Security forces deployed around the perimeter of the synagogue, which led to the closure of all roads leading to it, and the Ministry of the Interior stated that two “visitors” of the temple were shot dead by the attacker before he was shot, noting that “4 other people were wounded with varying degrees of severity.”
Tunisian authorities are investigating the circumstances of an attack by a security officer who killed three of his colleagues and two visitors outside a synagogue on the eastern island of Djerba during the Jewish pilgrimage season before he was shot dead. This synagogue is the oldest in Africa and was targeted in 2002 by a suicide car bomb attack, killing 21 people.
And the Tunisian Ministry of Foreign Affairs reported in a statement on Wednesday that a third security officer had been killed and said that an investigation was underway in order to “determine the responsibilities in this cowardly attack.”
The Interior Ministry said in a statement that Tuesday’s attack was carried out in two phases.
On Wednesday, security forces deployed around the perimeter of the synagogue, which led to the closure of all roads leading to it, according to AFP correspondents present at the site.
Two people who were participating in a Jewish religious ceremony in the Ghriba synagogue were also killed.
The Ministry of the Interior stated that “a guard officer affiliated with the Naval Center of the National Guard (…) killed his colleague, using his individual weapon and seizing ammunition, on Tuesday evening.”
She added that after that, “he tried to reach the vicinity of the Ghriba Temple, and fired indiscriminately at the security units stationed in the place, which confronted him, prevented him from reaching the temple, and shot him dead.”
The ministry stated that two “visitors” to the temple were shot dead by the attacker before he was shot, noting that “4 other people were wounded, of varying degrees, and were taken to hospital for treatment.”
Five security personnel were also injured.
For its part, the Tunisian Ministry of Foreign Affairs stated in a statement on Tuesday that “the two deceased visitors are a Tunisian (30 years old) and a Frenchman (42 years old),” without revealing their identities.
Michael Cohen arrived at the Ghriba Temple, coinciding with an exchange of fire between the gunman and the security forces. “We did not imagine and imagine what happened,” he added.
The former Tunisian Minister of Tourism, Rene Trabelsi, who is among those responsible for the Tunisian Jewish community in Djerba and was present in the synagogue when the attack occurred, said that the two dead had a family relationship, namely Aviel Haddad, a 30-year-old Tunisian Jew, and Benjamin Haddad (42 years) who lives in France. He was in Djerba to participate in the pilgrimage.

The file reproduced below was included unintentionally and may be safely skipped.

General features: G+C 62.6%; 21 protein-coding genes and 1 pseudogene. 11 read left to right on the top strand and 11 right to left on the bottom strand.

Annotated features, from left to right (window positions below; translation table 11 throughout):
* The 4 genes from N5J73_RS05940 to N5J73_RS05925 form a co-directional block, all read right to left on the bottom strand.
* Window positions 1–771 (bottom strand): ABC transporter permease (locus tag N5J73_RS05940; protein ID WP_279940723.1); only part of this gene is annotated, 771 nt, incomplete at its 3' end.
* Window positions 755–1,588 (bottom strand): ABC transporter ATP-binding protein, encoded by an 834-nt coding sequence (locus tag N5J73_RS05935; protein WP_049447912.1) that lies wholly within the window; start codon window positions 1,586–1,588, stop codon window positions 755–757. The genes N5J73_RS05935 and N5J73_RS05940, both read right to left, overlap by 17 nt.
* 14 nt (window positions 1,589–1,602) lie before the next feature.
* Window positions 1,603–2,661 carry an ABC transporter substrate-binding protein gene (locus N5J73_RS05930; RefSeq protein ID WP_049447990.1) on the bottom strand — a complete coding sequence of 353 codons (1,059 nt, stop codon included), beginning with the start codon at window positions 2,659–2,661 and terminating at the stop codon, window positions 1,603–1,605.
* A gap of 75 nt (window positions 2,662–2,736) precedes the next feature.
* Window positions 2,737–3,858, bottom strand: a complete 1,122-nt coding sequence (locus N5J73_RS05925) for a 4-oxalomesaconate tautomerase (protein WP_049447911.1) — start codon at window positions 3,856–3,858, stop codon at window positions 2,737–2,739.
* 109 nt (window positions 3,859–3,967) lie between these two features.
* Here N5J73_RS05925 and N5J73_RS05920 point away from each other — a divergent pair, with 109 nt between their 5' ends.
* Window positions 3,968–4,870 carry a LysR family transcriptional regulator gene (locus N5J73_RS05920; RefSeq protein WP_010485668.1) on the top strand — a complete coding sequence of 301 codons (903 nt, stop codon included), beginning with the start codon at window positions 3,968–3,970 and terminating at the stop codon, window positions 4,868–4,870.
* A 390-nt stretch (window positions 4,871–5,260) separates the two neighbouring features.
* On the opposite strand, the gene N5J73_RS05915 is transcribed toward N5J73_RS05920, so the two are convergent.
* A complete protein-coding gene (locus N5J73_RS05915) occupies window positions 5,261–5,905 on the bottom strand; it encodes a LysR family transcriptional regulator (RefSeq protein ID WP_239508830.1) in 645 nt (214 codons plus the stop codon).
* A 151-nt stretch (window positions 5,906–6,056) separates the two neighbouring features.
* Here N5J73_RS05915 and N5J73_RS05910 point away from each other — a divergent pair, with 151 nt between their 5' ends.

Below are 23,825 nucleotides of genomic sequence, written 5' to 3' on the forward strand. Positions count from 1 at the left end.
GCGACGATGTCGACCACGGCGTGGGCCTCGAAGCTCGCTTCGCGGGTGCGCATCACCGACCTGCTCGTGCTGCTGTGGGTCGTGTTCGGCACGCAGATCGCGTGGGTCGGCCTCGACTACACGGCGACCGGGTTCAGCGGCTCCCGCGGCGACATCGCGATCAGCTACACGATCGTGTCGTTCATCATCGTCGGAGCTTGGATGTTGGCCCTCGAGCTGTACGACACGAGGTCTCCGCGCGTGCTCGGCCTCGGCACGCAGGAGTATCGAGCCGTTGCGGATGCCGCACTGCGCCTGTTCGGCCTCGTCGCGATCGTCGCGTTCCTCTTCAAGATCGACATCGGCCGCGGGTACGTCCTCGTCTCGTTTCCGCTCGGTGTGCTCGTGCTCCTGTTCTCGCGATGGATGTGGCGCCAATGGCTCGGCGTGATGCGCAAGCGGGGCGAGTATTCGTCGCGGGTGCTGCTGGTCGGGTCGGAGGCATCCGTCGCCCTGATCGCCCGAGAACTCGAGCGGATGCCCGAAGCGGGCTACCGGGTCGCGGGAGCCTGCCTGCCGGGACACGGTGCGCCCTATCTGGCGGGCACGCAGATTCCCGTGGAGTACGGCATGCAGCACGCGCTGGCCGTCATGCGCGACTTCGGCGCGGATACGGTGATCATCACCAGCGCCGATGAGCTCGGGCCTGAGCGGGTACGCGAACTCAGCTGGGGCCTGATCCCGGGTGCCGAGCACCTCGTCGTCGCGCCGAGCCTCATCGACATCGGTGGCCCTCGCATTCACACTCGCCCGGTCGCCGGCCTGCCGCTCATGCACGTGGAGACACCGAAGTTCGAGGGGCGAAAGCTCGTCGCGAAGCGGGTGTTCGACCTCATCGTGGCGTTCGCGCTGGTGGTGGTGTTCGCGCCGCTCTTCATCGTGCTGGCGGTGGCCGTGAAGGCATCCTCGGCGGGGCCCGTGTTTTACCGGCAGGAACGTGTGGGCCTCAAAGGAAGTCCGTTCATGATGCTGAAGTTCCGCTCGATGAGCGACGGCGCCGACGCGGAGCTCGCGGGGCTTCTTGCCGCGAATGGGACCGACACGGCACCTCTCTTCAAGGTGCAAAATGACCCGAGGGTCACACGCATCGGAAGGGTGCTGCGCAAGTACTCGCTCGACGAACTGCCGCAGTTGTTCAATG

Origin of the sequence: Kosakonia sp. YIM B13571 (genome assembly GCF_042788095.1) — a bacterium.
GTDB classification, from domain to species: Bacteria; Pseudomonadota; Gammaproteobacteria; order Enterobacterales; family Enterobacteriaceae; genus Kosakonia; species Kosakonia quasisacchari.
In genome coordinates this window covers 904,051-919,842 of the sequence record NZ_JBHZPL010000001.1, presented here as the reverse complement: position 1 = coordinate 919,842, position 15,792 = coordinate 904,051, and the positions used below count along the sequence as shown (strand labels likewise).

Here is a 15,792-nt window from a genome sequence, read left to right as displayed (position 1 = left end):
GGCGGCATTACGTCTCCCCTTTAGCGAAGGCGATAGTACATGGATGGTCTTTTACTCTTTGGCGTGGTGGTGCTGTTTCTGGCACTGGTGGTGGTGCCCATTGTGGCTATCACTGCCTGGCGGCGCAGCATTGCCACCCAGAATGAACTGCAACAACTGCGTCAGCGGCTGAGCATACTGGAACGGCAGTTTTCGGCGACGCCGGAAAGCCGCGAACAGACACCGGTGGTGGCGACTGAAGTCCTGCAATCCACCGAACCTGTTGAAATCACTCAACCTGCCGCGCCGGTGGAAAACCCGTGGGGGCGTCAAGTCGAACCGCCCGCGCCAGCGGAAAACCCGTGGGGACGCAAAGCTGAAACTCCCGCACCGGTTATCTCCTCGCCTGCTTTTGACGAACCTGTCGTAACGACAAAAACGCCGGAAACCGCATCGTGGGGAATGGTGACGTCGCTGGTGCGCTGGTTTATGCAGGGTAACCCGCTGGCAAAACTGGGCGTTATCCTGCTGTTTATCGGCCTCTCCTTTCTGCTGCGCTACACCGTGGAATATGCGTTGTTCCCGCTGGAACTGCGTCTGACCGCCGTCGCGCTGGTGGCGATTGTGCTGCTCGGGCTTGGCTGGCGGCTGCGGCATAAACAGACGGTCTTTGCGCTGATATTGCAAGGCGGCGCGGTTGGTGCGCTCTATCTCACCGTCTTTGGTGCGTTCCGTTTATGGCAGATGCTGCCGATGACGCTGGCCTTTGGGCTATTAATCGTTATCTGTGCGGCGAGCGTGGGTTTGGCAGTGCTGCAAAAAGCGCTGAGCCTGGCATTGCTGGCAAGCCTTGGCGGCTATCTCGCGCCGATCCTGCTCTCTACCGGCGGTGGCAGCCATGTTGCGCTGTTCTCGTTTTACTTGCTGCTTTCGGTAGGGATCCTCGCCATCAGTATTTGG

He told the private radio “Music FM” that the perpetrator of the attack was wearing a security uniform and a bullet-proof suit, but thanks to the intervention of the security forces, he was alerted and confronted very quickly. “Had it not been for the rapid intervention, the disaster would have occurred because hundreds of visitors were in the place,” he added.
In the aftermath of the attack, the French Embassy in Tunis announced that it had set up a “crisis cell” and an emergency number. On Wednesday, French President Emmanuel Macron vowed to combat “anti-Semitism”, saying, “Always, tirelessly, we will fight anti-Semitism.”
“The attack on the Ghriba Synagogue worries us. We think painfully of the victims, of the Tunisian people, of our friends. We stand with the family of our murdered compatriot,” Macron added in a message on Twitter.
For his part, US State Department spokesman Matthew Miller said on Twitter, “The United States condemns the attack, which took place in Tunisia and coincides with the annual Jewish pilgrimage season that attracts worshipers from all over the world to the Ghriba Synagogue.”
“We express our condolences to the Tunisian people and commend the swift action of the Tunisian security forces,” he added.
The attack was carried out at a time when hundreds of worshipers were participating in the annual Jewish pilgrimage season in Ghriba, which was about to end on Tuesday evening in this synagogue.
According to the Israeli Foreign Ministry, one of the dead Jews holds Israeli citizenship.
Israeli Foreign Minister Eli Cohen confirmed in a statement that his country “stands by the Jewish community in difficult times.”
According to the organizers, this year more than five thousand Jews, most of them from abroad, came to participate in the Ghriba pilgrimage, which resumed last year after a two-year break due to COVID-19.
The pilgrimage to the Ghriba Synagogue is organized annually on the thirty-third day of the Jewish Passover, and it is at the heart of the traditions of Tunisian Jews, whose number does not exceed 1,500, most of whom live in Djerba, compared to 100,000 before independence in 1956.
Pilgrims also come from European countries, the United States or even Israel, but their number has greatly diminished after the 2002 attack.
This attack comes at a time when tourism is recording a strong recovery in Tunisia, after a sharp slowdown during the pandemic.
After several years of decline due to the instability that followed the 2011 revolution, this key sector of the Tunisian economy was greatly affected after attacks in 2015 targeted the Bardo Museum in Tunis and a hotel in Sousse, which resulted in 60 deaths, including 59 foreign tourists.
After the 2011 popular revolution that overthrew dictator Zine El Abidine Ben Ali, Tunisia witnessed the rise of jihadist groups, but the authorities confirm that they have made great progress in combating terrorism over the past years.
The attack also comes at a time when Tunisia is witnessing an acute financial crisis that has worsened since President Kais Saied assumed full authority in the country in July 2021.